“Little House on the Prairie” Opposes Grassley-Dorgan Pay Limits Amendment
Tom and DeVonna Zeug have a lot in common with the famous Charles Ingalls family who, in the late 19th century, settled on a farm just seven miles away from what is today the Zeug family’s fifth generation farm.
“Believe it or not, John Zeug, who first settled here with his wife Anna in 1877, actually played fiddle with Pa Ingalls, who all of us remember Michael Landon playing on ‘Little House on the Prairie’,” DeVonna said.
DeVonna and her husband raise their four children, Mitch, Marie, Matthew and Myles, in their farmstead home that once served as a make-shift Catholic church where Mass was said once a month when the priest could make it to town. “We go to Mass in town now, but Tom’s dad still remembers going to church in our living room!”
“The Ingalls were a farm family of six, just struggling to make ends meet, with no control over the weather and the markets. Sounds familiar!” DeVonna said. “We obviously have a lot better technology and equipment now, and thank goodness we have a farm bill that helps us get through some of the tough times. But we still have the same unpredictable weather and markets – and a lot, lot bigger bills to pay on top of it.”
Tom and DeVonna Zeug are anything but the fabled land barons written about in the big city newspapers. The Zeugs farm with Tom’s parents, Donald and Alice, and Tom’s brother, Paul, who has a wife, daughter and another baby on the way. Joe, Tom’s other brother, also helps out on the farm, though he works full time in town.
“By working together, we preserve our fifth-generation family farm, which is extremely important to us, but we also do it to try and hold down costs,” DeVonna said. “You won’t believe this, but Tom is actually talking to local restaurants right now about using their kitchen grease to make some of our own diesel, with prices where they are today.”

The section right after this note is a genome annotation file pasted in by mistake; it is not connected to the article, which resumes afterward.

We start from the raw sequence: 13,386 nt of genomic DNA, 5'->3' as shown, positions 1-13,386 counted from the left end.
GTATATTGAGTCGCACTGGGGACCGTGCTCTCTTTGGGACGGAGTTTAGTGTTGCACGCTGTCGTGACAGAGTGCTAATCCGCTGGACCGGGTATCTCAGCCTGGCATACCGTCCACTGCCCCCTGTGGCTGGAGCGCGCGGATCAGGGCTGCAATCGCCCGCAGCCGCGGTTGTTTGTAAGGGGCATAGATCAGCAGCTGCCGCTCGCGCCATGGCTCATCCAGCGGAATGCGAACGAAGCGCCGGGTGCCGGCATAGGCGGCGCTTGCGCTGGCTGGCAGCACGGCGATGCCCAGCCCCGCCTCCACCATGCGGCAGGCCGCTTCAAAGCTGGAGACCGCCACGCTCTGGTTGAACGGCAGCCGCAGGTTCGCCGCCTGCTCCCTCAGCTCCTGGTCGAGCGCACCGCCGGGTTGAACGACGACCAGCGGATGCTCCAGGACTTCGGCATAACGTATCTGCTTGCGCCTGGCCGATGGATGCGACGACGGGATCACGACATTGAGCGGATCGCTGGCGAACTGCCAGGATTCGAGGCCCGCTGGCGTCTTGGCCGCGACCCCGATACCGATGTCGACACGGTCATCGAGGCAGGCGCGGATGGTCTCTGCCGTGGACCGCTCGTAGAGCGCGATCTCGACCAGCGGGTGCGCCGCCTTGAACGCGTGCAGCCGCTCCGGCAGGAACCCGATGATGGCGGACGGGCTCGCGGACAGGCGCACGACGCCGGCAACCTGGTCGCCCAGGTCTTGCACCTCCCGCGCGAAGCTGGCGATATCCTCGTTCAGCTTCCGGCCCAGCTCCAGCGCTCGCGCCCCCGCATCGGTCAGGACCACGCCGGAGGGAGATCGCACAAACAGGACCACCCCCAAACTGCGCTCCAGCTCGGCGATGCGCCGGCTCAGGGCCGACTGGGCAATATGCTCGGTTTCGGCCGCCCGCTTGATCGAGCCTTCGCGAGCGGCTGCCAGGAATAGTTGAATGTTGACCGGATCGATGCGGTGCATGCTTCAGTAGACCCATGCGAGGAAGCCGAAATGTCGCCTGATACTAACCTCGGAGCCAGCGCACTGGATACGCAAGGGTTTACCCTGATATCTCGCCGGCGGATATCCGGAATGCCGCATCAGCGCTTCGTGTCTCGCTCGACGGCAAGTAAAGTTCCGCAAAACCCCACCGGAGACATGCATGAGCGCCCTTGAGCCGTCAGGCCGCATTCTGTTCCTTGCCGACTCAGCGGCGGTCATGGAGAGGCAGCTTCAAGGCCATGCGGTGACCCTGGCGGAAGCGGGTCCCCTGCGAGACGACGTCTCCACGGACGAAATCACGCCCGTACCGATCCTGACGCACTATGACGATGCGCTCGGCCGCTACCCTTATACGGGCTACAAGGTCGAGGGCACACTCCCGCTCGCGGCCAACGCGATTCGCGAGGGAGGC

When they’re not running the family business, Tom and DeVonna also have their eyes on Washington, D.C. And they are worried about the possibility of harmful payment limitation amendments being offered during the Senate debate on the 2007 farm bill.
“Tom and I have to laugh out loud whenever we hear on TV or read in the newspaper about how farm families like us are ‘big factory farms,’ ‘agribusinesses’ or ‘landed gentry’ because you would think we all walk around in top hats and tails here in Walnut Grove,” DeVonna said. “I think that’s just an attempt to drive a wedge between us and the public.”
“But what is really disappointing is when we hear about pay limit proposals in Congress that are supposed to take out that rich guy who lives in Manhattan or Los Angeles – but instead is aimed directly at us,” DeVonna continued.
“I’d say the average farm family can easily borrow a half million dollars these days just to plant and harvest a crop and to pay our equipment bills – and that does not include land rent or loans,” she explained. “All I ask is that Senators consider the reality we face every day in the field and take that into account when they vote on the farm bill.”
“The bottom line is that the values that we all watched on ‘Little House on the Prairie’ are still alive and well around Walnut Grove today,” concluded DeVonna. “It just costs a heck of lot more to farm here, that’s all. While I think the Ag Committee made some needed pay limit reforms, Tom and I really worry that the amendments being talked about now would hurt a lot of real farm families.”